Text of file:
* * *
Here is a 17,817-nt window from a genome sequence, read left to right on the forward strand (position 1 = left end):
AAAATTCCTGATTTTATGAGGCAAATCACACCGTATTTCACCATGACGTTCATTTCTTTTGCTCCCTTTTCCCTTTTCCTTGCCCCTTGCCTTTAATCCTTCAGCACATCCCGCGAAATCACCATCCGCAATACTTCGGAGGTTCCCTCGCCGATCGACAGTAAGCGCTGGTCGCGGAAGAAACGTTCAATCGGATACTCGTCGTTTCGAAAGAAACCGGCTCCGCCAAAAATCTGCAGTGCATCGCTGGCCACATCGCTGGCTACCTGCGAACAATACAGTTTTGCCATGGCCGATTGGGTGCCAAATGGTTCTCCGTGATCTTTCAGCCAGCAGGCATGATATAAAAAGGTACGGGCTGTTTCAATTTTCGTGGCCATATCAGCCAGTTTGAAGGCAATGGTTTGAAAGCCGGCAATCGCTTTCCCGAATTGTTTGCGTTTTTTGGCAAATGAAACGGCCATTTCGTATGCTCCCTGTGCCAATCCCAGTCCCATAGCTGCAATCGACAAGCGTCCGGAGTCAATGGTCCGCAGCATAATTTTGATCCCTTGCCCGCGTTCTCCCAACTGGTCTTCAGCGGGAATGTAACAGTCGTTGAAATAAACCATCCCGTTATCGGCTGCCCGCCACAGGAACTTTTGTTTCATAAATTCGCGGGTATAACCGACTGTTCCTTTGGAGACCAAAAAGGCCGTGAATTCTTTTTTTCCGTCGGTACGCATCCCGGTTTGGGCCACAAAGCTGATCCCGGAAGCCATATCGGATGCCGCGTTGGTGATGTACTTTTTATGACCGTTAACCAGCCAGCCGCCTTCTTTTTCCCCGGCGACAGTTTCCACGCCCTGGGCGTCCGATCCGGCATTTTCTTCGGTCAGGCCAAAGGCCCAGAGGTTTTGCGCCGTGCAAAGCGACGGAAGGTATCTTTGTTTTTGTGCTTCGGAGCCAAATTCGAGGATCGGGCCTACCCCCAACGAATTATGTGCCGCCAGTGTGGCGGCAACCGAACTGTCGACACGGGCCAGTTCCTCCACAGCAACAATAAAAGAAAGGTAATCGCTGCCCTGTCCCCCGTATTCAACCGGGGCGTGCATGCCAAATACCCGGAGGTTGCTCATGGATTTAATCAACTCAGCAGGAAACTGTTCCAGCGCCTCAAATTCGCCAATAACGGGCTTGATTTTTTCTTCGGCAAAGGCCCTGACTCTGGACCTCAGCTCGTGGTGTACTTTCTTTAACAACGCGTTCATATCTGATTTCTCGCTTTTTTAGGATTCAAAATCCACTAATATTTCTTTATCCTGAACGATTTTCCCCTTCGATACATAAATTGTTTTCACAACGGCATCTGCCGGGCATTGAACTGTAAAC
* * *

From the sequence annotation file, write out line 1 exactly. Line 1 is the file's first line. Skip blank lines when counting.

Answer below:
Here is a 17,817-nt window from a genome sequence, read left to right on the forward strand (position 1 = left end):